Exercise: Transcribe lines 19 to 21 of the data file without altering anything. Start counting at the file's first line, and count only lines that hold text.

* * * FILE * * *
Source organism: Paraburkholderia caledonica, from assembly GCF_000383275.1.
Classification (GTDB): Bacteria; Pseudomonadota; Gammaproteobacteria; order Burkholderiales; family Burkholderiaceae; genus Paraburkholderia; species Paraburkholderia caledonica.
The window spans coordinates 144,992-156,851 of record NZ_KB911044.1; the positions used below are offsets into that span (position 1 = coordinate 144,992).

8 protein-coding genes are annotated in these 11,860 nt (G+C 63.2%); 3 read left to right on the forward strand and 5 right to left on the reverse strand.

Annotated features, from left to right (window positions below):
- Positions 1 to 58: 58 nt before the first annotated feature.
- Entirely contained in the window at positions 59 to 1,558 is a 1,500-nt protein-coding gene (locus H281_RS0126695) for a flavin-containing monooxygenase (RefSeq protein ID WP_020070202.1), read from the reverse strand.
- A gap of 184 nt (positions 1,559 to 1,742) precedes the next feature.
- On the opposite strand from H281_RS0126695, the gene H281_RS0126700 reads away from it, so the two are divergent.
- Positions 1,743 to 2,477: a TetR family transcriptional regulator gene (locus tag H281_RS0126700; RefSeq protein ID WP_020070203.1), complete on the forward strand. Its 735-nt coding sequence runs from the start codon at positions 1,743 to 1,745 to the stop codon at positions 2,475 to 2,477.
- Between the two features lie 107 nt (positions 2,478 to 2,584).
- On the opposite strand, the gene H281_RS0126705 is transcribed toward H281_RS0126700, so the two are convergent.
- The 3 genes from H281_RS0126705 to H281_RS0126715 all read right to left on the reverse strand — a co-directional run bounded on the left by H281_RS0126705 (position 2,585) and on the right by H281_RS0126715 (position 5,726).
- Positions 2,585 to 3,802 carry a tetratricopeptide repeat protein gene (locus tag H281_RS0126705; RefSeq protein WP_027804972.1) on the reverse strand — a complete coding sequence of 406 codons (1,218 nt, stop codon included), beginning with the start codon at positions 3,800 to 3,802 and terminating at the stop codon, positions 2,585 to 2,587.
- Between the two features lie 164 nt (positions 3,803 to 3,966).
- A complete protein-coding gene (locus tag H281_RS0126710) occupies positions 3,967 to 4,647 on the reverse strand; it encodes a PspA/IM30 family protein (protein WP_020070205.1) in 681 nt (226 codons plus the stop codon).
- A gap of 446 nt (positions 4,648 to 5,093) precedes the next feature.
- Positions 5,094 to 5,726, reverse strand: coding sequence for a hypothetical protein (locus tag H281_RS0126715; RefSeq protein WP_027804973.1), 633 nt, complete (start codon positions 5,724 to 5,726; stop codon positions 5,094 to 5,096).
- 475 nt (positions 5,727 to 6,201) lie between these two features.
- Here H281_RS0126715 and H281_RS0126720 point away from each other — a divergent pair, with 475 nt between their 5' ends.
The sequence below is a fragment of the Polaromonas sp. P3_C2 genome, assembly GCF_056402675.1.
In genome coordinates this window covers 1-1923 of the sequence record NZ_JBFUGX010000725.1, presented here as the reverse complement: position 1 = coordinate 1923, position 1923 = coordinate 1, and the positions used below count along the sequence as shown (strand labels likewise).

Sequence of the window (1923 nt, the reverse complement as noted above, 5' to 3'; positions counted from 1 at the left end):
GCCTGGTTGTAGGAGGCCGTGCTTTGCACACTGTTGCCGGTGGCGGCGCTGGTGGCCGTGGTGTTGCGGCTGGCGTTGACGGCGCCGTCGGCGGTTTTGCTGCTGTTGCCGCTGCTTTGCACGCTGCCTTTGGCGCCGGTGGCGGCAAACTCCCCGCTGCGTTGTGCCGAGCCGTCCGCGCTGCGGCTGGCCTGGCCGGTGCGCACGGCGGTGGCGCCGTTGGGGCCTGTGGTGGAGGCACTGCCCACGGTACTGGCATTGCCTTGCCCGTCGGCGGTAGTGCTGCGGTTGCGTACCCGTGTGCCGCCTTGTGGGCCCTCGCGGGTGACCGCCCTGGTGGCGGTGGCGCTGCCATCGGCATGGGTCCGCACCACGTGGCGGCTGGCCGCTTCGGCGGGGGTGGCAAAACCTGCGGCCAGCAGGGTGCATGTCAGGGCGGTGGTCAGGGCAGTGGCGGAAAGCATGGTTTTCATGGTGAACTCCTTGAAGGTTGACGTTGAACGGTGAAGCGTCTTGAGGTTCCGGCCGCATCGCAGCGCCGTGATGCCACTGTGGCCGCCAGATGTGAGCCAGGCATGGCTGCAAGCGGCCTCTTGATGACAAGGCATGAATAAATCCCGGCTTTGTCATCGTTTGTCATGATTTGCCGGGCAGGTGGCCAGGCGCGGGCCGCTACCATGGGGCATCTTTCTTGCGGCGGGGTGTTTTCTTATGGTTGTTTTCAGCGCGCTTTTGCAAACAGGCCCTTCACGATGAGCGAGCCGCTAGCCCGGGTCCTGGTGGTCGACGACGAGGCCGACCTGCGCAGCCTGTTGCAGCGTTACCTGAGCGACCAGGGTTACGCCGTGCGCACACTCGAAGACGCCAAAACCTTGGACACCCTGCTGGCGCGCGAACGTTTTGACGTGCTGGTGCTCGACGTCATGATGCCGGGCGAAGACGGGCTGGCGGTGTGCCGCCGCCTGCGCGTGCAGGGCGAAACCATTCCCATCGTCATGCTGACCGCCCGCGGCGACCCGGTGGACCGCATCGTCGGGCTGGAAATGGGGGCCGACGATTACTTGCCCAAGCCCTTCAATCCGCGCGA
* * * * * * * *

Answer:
- 475 nt (positions 5,727 to 6,201) lie between these two features.
- Here H281_RS0126715 and H281_RS0126720 point away from each other — a divergent pair, with 475 nt between their 5' ends.
The sequence below is a fragment of the Polaromonas sp. P3_C2 genome, assembly GCF_056402675.1.